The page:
Targeting Cancer: Are We Winning?
The recent RANZCR ASM 2022 provided us with a pertinent opportunity to do a health check for the Targeting Cancer campaign, a highly acclaimed college campaign that aims to increase awareness of radiation therapy as an effective, safe and sophisticated treatment for cancer.
- Whether the core objectives of the Targeting Cancer campaign are being met?
- Is access to radiation therapy really improving?
- Are health professionals and the wider public aware of the benefits of radiation therapy?
At the radiation oncology faculty forum on 29 October, the Targeting Cancer Management Committee Co-Chair Dr Lucinda Morris led a panel discussion to look for answers to these questions and explore solutions with the following leaders in radiation oncology from home and abroad:
Dr Tuan Ha, Radiation Oncologist, RANZCR Faculty of Radiation Oncology Council Member and Co-Chair of the RANZCR Targeting Cancer Management Committee,
Dr Melissa James, Radiation Oncologist, RANZCR Faculty of Radiation Oncology New Zealand Executive Committee Member, Radiation Oncology Research Committee Member, RANZCR Post Fellowship Education Committee Member, and
Dr Drew Moghanaki, Chief of Thoracic Oncology, Professor, Stanley Iezman and Nancy Stark Endowed Chair in Thoracic Radiation Oncology Research, UCLA Department of Radiation Oncology.
Radiation oncology is desperately under-utilised and under-valued and lacks the profile of other cancer treatments. This is due to widespread lack of understanding of radiation therapy. There are many myths and misconceptions that radiation therapy is a dangerous and difficult treatment. Many referral pathways to radiations oncologists are broken and there is a lack of funding for resources, workforce and research into the radiation oncology sector.
The Targeting Cancer campaign aims to raise awareness of radiation therapy in the community, including patients and their carers and health professionals, especially GPs and medical students. For the past few years, we have achieved a lot. However, COVID hit the campaign hard, and many domains of campaign work became stagnant. As Dr Lucinda Morris pointed out: “Targeting Cancer Campaign: Are we winning? The answer is no. We’re struggling.”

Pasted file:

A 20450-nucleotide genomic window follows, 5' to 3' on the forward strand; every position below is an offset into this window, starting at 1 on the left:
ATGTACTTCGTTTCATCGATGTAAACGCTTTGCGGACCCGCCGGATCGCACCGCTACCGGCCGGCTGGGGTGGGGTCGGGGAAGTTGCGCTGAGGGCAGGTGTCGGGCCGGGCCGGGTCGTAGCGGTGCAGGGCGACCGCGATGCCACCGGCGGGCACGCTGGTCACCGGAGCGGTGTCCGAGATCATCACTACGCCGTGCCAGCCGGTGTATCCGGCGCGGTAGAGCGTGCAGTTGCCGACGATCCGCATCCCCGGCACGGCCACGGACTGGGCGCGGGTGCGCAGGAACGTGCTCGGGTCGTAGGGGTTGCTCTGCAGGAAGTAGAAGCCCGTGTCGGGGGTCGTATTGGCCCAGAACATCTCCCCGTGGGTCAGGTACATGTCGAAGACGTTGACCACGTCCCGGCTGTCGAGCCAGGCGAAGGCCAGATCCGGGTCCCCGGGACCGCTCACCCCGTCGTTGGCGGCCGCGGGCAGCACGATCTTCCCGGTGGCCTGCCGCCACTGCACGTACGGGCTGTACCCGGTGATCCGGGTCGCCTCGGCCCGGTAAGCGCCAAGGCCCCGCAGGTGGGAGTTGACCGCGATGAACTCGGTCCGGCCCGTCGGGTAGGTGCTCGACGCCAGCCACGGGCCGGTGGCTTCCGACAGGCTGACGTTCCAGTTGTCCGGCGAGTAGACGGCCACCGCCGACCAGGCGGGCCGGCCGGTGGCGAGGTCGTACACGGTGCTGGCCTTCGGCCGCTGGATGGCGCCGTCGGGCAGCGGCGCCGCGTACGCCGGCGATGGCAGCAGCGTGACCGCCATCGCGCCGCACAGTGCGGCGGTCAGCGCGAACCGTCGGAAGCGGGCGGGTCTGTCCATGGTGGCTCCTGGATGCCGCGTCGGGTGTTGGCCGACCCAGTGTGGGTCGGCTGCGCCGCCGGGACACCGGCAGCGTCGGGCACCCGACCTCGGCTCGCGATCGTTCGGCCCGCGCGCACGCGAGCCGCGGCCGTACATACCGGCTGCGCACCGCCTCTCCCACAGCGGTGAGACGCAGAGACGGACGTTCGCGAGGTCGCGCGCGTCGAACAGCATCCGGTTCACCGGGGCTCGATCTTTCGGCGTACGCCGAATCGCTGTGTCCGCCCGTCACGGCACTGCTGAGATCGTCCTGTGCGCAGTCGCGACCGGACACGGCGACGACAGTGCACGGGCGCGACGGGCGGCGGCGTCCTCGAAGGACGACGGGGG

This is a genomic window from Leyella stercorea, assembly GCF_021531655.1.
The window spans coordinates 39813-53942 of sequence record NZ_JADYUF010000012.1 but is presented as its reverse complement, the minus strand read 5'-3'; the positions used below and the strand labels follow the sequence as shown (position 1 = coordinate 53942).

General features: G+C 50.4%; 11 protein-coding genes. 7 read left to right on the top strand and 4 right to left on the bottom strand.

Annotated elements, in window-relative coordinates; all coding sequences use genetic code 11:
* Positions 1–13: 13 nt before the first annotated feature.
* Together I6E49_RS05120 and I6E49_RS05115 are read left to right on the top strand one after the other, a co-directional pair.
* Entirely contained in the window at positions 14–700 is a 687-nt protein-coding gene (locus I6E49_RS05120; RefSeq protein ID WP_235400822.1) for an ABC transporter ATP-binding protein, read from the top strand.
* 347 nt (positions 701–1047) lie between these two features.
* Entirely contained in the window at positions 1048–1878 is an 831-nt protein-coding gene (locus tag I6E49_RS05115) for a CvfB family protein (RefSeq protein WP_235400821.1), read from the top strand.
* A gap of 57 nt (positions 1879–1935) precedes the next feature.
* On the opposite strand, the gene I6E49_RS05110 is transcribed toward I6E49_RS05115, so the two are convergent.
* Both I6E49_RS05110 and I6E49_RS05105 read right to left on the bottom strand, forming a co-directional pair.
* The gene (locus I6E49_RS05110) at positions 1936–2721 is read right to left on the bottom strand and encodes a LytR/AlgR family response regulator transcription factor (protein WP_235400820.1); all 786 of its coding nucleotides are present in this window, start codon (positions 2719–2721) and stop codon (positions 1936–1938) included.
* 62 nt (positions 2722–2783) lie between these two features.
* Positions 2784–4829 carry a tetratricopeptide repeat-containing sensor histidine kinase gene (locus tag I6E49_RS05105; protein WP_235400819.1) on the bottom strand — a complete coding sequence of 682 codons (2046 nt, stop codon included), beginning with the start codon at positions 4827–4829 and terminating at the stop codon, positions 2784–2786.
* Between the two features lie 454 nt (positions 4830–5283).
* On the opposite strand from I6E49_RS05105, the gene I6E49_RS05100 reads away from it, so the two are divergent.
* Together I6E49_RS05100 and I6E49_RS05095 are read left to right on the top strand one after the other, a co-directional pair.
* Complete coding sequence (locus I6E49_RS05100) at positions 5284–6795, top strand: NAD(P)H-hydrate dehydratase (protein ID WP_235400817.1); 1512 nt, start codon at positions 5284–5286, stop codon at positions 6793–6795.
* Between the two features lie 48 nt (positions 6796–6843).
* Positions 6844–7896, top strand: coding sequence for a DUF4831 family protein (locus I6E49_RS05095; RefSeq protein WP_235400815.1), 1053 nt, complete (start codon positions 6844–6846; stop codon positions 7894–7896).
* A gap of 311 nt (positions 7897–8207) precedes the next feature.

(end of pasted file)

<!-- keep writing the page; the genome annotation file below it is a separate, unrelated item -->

What are the key challenges observed by radiation oncologists working on the ground from Australia, New Zealand and around the world?
Dr Tuan Ha provided his perspective as a Rockhampton-based radiation oncologist and stressed that the Indigenous population faced more barriers in accessing radiation therapy despite the fact that more and more cancer centres opened up across Australia. Watch Tuan’s video about closing the care gap.
Dr Melissa James talked in-depth about the severe radiation oncology workforce shortage issue in New Zealand. That has direct impact on the health of New Zealanders because within 8-10 years we may no longer have radiation oncologists in New Zealand and patients with cancer won’t be able to get radiation therapy when they need it. Watch Melissa’s video.
Dr Drew Moghanaki shared his stories and views as an international guest. He commented that the Targeting Cancer Campaign had good global reach and relevance within the radiation oncology community, but he’s uncertain about its reach in the general public. He highlighted surprisingly low awareness of radiation therapy among patients and even among medical and health care professionals and he suggested that radiation oncologists should proactively reach out to the leadership team within the hospital and colleagues from other hospital departments to engage them about radiation therapy.
Watch the session: 2022 RANZCR ASM – Targeting Cancer: Are we Winning?